Slicing our models with Cura

Cura is known for the fast update period, usually breaking the compatibility with previous versions makes the management of projects virtually impossible. However, it is possible to use this free slicing software in case you don’t want to buy the Simplify3D license for any reason. The following profiles, tips and tricks should help you on the way.

Note: Our stock gcodes provided with models are generated in Simplify3D. Cura generated gcodes can’t provide exactly the same results and is considered as an advanced/backup option. The files are created for Cura v4.8, functionality in the older or later version is not guaranteed.

Cura empty templates with profiles

All the templates contain a basic single-wall profile with all the parameters set to slice our models with internal structures including the initial 2-perimeter layer for better heat-bed adhesion. Templates also contain a basic profile for printing standard STL files with LW-PLA (50% flow, no retractions, extra priming after travel moves) and a basic LW-PLA vase mode profile for models designed to be printed this way, such as Bungee or Albatros DVa.

Instructions:

  1. Open the 3mf file as a Project in Cura. The project will add or update a printer and associated profiles. The 3mf template already contains a modifier mesh 1mm high covering the whole heatbed with a 2-wall setting. Don’t remove that mesh.
  2. Import the STL to slice, you may import multiple models
  3. Rotate the part, so the seam is towards the x0;y0 origin
  4. You may need to add another modifier mesh (called Eraser as it’s usually used to erase supports) where you want to add some top layers or other features by clicking the 6th tool in the left toolbar and clicking on the spot on the model. Adjust the position and size of the modifier mesh, then with the modifier mesh selected using the 5th tool set the mesh to Modify Settings for Overlap type and from the dropdown select Infill Mesh Only. Adjust parameters you want or add any parameter required (cooling, flow, perimeters, …)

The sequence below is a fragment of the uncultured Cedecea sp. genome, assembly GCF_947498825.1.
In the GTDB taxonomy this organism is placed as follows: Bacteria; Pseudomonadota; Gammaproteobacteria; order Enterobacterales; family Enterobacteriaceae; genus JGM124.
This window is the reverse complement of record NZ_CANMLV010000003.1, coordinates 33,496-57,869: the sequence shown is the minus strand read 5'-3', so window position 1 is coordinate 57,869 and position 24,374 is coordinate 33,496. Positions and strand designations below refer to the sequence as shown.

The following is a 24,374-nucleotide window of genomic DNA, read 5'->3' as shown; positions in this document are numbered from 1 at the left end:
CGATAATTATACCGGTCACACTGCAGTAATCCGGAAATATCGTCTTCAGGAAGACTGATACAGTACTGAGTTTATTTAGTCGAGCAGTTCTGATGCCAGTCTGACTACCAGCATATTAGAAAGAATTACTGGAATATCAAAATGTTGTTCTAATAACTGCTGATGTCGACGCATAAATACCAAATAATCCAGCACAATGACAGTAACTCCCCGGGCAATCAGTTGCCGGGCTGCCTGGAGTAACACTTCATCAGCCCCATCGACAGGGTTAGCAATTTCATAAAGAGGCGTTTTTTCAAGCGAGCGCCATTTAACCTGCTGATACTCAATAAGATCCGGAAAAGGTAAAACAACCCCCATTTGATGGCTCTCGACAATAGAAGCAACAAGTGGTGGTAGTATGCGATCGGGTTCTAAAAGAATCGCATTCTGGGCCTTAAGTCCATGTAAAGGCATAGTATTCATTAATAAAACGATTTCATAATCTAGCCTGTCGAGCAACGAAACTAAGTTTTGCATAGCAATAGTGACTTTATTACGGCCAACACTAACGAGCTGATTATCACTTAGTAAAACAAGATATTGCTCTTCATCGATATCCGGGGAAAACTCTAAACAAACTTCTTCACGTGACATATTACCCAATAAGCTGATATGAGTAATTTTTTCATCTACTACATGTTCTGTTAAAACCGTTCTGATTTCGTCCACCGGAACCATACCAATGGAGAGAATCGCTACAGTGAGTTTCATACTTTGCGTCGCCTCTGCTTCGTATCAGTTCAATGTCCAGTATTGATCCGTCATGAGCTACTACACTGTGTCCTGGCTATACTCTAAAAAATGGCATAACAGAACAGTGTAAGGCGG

Note: check the preview of the slicing if any modifier is required. Common examples where modifiers are necessary: 

    • 4 Bottom layers are required to fill horns on control surfaces, such as ailerons, elevators, rudders
    • 3 Top layers are required for parts with steeper overhang angle, where the single wall print causes gaps, such as wingtips, etc…

Note: Check PDF user guides for specific flow rates used with LW-PLA planes. Some parts require different density. 

Known issues

The basic Cura generated Gcode file is about twice larger than the same model Gcode generated in Simplify3D. This can cause problems when printing via USB (Octoprint) on curved surfaces, where the nozzle makes tiny pauses resulting in blobs on the surface. SD printing is not affected. This issue can be also avoided by using Arc Welder plugin that can interpolate the G0/G1 lines with G2/G3 curves greatly reducing the resulting Gcode size.

Manual setup of the profile

The common issue is, the Cura is not slicing the models with all the internal structures. If you don’t want to use the preconfigured template, you can set your profile manually using the following values

Quality

  • Layer Height: 0.25 mm (0.24 mm on Creality printers)
  • Initial Layer Height: 0.2 mm
  • Line Width: 0.42 mm

Shell

  • Wall Line Count: 1
  • Compensate Wall Overlaps: True
  • Fill Gaps Between Walls: Everywhere
  • Z Seam alignment: User Specified (can be set different position if required)
  • Z Seam X: 0
  • Z Seam Y: 0

Infill

  • Infill density: 0

Material

  • Pritning Temperature: 230°C (basic value, please consult the FAQ)
  • Build Plate Temperature: 56°C (basic value, please consult the FAQ)
  • Flow: 102% (basic value, please consult the FAQ)

Cooling

  • Enable Print Cooling: False

Mesh Fixes

  • Merged Meshes Overlap: 0
  • Union Overlapping Volumes: False
  • Remove Empty First Layers: False

Special Modes

  • Surface Mode: Normal
  • Spiralize Outer Contours: False

Experimental

  • Slicing Tolerance: Exclusive

Another great source of information about how to print the planes  is following instructional video by Stefan from CNC kitchen:

Merging multiple Gcodes

Note: this method is no longer required as we already have the modifier mesh functionality. The info is kept just for reference

You can also use different printing settings in various Z heights to simulate multiple processes in Simplify3D.

For example, the wing joint of the wing part 3A on F4U needs to be printed with 2 perimeters, so it’s strong enough.

Kyle T. Currier from 3d LabPrint Pilots Association Facebook Group made an instructional video, on how to achieve this by using Cura, and manually merging multiple Gcodes with a text editor.